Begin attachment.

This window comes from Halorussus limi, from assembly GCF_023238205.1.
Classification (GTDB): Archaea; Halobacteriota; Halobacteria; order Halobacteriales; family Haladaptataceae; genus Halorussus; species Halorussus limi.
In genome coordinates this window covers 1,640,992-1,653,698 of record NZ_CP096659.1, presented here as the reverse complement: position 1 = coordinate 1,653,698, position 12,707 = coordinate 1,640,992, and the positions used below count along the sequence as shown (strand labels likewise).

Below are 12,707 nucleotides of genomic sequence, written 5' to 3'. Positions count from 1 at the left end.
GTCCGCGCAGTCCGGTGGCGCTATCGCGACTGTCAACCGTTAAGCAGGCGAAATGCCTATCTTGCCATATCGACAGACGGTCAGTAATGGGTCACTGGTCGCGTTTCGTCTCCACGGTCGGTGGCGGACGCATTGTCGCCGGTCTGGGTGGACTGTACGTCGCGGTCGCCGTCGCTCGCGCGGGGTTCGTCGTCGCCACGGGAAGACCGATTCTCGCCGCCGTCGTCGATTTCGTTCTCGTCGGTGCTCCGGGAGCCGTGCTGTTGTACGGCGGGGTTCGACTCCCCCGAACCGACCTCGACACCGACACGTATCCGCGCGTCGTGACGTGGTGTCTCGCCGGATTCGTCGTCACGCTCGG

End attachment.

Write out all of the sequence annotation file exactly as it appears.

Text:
This window comes from Halorussus limi, from assembly GCF_023238205.1.
Classification (GTDB): Archaea; Halobacteriota; Halobacteria; order Halobacteriales; family Haladaptataceae; genus Halorussus; species Halorussus limi.
In genome coordinates this window covers 1,640,992-1,653,698 of record NZ_CP096659.1, presented here as the reverse complement: position 1 = coordinate 1,653,698, position 12,707 = coordinate 1,640,992, and the positions used below count along the sequence as shown (strand labels likewise).

Below are 12,707 nucleotides of genomic sequence, written 5' to 3'. Positions count from 1 at the left end.
GTCCGCGCAGTCCGGTGGCGCTATCGCGACTGTCAACCGTTAAGCAGGCGAAATGCCTATCTTGCCATATCGACAGACGGTCAGTAATGGGTCACTGGTCGCGTTTCGTCTCCACGGTCGGTGGCGGACGCATTGTCGCCGGTCTGGGTGGACTGTACGTCGCGGTCGCCGTCGCTCGCGCGGGGTTCGTCGTCGCCACGGGAAGACCGATTCTCGCCGCCGTCGTCGATTTCGTTCTCGTCGGTGCTCCGGGAGCCGTGCTGTTGTACGGCGGGGTTCGACTCCCCCGAACCGACCTCGACACCGACACGTATCCGCGCGTCGTGACGTGGTGTCTCGCCGGATTCGTCGTCACGCTCGG